Obama didn’t mince words. “If we are honest with ourselves, we’ll admit that what too many fathers also are is missing – missing from too many lives and too many homes. They have abandoned their responsibilities, acting like boys instead of men. And the foundations of our families are weaker because of it.”

He continued: “We need fathers to realize that responsibility does not end at conception. We need them to realize that what makes a man is not the ability to have a child — it’s the courage to raise one.”

On that Father’s Day, president Obama was talking to and about men in the African American community.

Do those presidential views also apply to Peter Orszag?


AND, here we have a February 2008 commentary on Our Chief Executive/Big Brother as the nation’s Father-promoter.


Obama on Responsible Fatherhood and Healthy Families Act of 2006



From his issues page on poverty, he mentioned the Responsible Fatherhood and Healthy Families Act that was introduced in 2006 he co-sponsored, but nothing ever happen to it. Here are just a few of the findings by Congress

(1) The most important factor in a child’s upbringing is whether the child is brought up in a loving, healthy, supportive environment.(2) Children who grow up with both parents are more likely to finish high school, be economically self-sufficient, and to have a healthier lifestyle than their peers who grow up in single-parent homes.(3) Father-child interaction has been shown to promote the positive physical, social, emotional, and mental development of children.



As of MARCH 2010, I hear, the “pretense” that healthy marriage/responsible fatherhood actually includes a resident mother (as opposed to putting single Dads back into kids’ lives, at whatever cost, and by whatever means, including sometimes unceremoniously tossing out the resident Mom – or forcing her back into poverty through repeated court hearings hoping to regain contact with her children, or protect them, or in short, function like a decent mother.  Like, say, President Obama’s …  I think she did all right, eh?










Contrast with the Picture on the ABA Family Law page in California:





Is the Obama administration trying to divorce the federal government from the marriage business? Yes, the White House is ditching the only real federal effort to strengthen the institution of marriage, say some marriage-movement activists, who are already lamenting the loss of the Healthy Marriage and Responsible Fatherhood grant program.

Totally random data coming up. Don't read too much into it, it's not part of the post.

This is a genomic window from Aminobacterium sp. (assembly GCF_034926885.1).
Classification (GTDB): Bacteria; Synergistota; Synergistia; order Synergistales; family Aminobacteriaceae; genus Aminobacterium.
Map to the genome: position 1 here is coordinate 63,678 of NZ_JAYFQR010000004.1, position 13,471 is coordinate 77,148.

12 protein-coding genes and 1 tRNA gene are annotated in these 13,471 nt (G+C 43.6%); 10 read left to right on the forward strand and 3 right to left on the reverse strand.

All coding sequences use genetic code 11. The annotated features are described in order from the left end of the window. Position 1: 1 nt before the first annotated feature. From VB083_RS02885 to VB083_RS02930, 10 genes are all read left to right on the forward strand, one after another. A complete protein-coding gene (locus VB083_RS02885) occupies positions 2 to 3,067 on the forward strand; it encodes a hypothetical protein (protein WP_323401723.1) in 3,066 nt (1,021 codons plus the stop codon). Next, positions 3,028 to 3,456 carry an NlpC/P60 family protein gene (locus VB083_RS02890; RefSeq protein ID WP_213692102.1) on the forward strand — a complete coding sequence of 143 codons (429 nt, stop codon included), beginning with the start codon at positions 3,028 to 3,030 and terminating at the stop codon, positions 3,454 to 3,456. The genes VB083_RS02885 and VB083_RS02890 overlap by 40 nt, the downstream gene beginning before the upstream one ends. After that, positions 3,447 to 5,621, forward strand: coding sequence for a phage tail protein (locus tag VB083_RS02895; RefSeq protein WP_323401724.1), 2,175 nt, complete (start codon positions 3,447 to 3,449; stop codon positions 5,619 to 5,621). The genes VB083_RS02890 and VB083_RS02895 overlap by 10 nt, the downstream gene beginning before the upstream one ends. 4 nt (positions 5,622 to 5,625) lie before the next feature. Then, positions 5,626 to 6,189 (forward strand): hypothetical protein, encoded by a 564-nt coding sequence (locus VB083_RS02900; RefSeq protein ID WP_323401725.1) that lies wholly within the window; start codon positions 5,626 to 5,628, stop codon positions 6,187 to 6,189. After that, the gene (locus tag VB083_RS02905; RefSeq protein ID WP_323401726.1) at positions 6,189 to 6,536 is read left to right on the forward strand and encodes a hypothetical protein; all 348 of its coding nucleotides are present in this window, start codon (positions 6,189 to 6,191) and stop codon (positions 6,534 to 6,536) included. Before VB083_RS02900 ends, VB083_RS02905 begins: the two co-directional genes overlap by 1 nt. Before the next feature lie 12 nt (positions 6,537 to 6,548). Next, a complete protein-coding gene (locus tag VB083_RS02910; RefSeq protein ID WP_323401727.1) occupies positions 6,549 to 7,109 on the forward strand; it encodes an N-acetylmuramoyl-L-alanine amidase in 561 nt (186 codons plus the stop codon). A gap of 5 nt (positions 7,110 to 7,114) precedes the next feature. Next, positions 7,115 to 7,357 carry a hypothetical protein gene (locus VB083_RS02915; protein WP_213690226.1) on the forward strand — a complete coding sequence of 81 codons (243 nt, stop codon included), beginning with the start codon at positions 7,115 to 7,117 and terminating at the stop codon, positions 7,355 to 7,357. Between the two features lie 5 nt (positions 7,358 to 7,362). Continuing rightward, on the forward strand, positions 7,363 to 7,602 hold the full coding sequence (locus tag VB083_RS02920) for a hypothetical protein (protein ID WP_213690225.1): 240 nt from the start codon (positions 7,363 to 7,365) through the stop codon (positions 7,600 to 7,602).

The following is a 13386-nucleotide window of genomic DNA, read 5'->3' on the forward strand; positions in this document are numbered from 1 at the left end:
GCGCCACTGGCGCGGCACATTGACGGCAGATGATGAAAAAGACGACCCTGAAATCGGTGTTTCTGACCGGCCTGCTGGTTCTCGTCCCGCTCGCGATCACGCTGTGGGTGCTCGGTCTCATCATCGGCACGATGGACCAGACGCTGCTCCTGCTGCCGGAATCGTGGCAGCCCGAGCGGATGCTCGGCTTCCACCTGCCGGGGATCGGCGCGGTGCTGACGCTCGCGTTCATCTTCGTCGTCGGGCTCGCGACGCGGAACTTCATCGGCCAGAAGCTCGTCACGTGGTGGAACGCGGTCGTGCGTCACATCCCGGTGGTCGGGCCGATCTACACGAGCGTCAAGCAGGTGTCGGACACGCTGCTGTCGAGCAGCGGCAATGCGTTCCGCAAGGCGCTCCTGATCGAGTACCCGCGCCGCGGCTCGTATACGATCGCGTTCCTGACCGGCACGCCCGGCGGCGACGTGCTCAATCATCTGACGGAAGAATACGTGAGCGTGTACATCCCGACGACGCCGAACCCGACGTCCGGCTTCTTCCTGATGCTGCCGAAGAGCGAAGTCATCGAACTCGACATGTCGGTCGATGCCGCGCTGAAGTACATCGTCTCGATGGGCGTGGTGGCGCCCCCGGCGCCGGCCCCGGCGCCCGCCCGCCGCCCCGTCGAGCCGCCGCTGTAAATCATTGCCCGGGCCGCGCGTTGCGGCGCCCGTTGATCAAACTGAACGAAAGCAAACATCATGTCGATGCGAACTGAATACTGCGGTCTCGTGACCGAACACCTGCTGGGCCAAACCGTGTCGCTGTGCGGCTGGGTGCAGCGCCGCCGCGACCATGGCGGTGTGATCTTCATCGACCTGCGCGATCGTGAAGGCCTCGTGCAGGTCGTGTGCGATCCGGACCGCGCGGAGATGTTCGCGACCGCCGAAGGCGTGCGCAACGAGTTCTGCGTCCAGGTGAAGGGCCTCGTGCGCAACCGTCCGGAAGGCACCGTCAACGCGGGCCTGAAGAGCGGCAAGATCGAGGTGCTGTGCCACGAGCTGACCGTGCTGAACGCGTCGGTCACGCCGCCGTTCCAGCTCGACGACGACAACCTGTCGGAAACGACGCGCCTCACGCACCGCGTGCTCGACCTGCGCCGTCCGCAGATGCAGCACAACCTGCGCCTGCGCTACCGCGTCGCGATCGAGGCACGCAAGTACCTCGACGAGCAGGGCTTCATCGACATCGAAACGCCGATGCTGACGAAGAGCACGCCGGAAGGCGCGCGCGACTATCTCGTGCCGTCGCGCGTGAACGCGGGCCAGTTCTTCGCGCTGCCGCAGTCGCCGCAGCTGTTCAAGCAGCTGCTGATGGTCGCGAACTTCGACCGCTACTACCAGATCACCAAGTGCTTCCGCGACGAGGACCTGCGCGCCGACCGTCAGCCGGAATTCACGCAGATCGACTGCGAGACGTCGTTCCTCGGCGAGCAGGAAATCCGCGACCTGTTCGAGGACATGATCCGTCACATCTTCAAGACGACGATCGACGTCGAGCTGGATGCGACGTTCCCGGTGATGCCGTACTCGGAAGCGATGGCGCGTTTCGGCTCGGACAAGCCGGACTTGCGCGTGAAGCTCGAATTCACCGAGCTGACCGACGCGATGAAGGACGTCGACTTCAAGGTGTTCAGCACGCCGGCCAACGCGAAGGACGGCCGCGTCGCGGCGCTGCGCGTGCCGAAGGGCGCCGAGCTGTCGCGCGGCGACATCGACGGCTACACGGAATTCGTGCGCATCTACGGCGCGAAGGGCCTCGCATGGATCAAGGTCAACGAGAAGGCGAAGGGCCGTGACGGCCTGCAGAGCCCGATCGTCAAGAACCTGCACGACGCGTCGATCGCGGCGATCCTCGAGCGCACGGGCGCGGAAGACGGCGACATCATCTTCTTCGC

But others, including those involved in federal and local fatherhood programs, say not really – its replacement program is an important adjustment in family policy.

Still others say the marriage money may be gone, but people should save their tears – government funds have already done what they can to till the soil and it’s now time for private enterprise and religious groups to step up and revive America’s marriage culture.

The center of this debate is located in two lines of the Obama administration’s 2011 budget.

One zeroes out the $150 million Healthy Marriage and Responsible Fatherhood grants, and the other creates a $500 million Fatherhood, Marriage and Families Innovation Fund, aimed at issuing three-year competitive grants to states. The new fund absorbs the funding of the George W. Bush-era marriage and fatherhood grants.

{{TO make this more interesting, the average MOTHER “in a family [law] way” doesn’t even know these millions of grants exist – to help her lose custodial time with her kids.  Courtesy (in Calif. At least) a lot of tweaking by the county child support agency}}

The change perplexes Nisa Muhammad, founder of Wedded Bliss Foundation, which has celebrated the weddings of more than 100 low-income couples in recent months.

“Marriage” is in the title of the new innovation fund, she said, but “when you read deeper … where’d it go?”

The description of new fund’s purpose is even more discouraging for marriage watchers. Half the money is slated for state-initiated responsible fatherhood and employment programs, “including those with a marriage component,” budget language explains.

The other half will go to programs for “custodial parents,” i.e., single mothers.

{{“Lord almighty, we’re  helping single mothers again.  There goes the neighborhood…”}}

Fundable activities include job training, substance-abuse treatment, child-support enforcement and other anti-poverty activities that already receive funding from dozens – if not hundreds – of federal programs.

“Job-training programs have been going on for years and years, and now we want to revert back to that? We are in a different state and time,” Mrs. Muhammad said. “There’s really a disconnect” in Washington, she added. “They really don’t understand what the breakdown of the two-parent family means for children.”


 PS.  A woman got killed by her ex (who then killed himself) in San Jose last week.  What else is new.  Shon Box and Miriam Olivo….


Written by Let's Get Honest|She Looks It Up

May 26, 2010 at 3:37 pm